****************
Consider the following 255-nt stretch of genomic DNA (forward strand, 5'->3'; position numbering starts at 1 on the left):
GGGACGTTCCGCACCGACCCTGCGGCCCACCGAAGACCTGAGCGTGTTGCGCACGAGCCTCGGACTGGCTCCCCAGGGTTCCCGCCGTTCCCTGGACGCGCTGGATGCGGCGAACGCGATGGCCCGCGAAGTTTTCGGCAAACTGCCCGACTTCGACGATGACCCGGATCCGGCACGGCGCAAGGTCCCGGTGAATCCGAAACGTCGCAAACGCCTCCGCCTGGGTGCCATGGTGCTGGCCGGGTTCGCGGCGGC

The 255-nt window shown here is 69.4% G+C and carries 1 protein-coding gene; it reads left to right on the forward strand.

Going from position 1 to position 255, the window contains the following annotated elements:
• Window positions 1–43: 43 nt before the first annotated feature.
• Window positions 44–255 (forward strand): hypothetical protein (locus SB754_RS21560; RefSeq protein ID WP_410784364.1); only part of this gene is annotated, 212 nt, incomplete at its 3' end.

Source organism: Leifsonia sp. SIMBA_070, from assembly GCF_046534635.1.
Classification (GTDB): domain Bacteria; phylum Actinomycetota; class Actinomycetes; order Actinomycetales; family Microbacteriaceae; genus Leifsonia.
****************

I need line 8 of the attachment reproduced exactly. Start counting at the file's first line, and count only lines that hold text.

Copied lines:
Classification (GTDB): domain Bacteria; phylum Actinomycetota; class Actinomycetes; order Actinomycetales; family Microbacteriaceae; genus Leifsonia.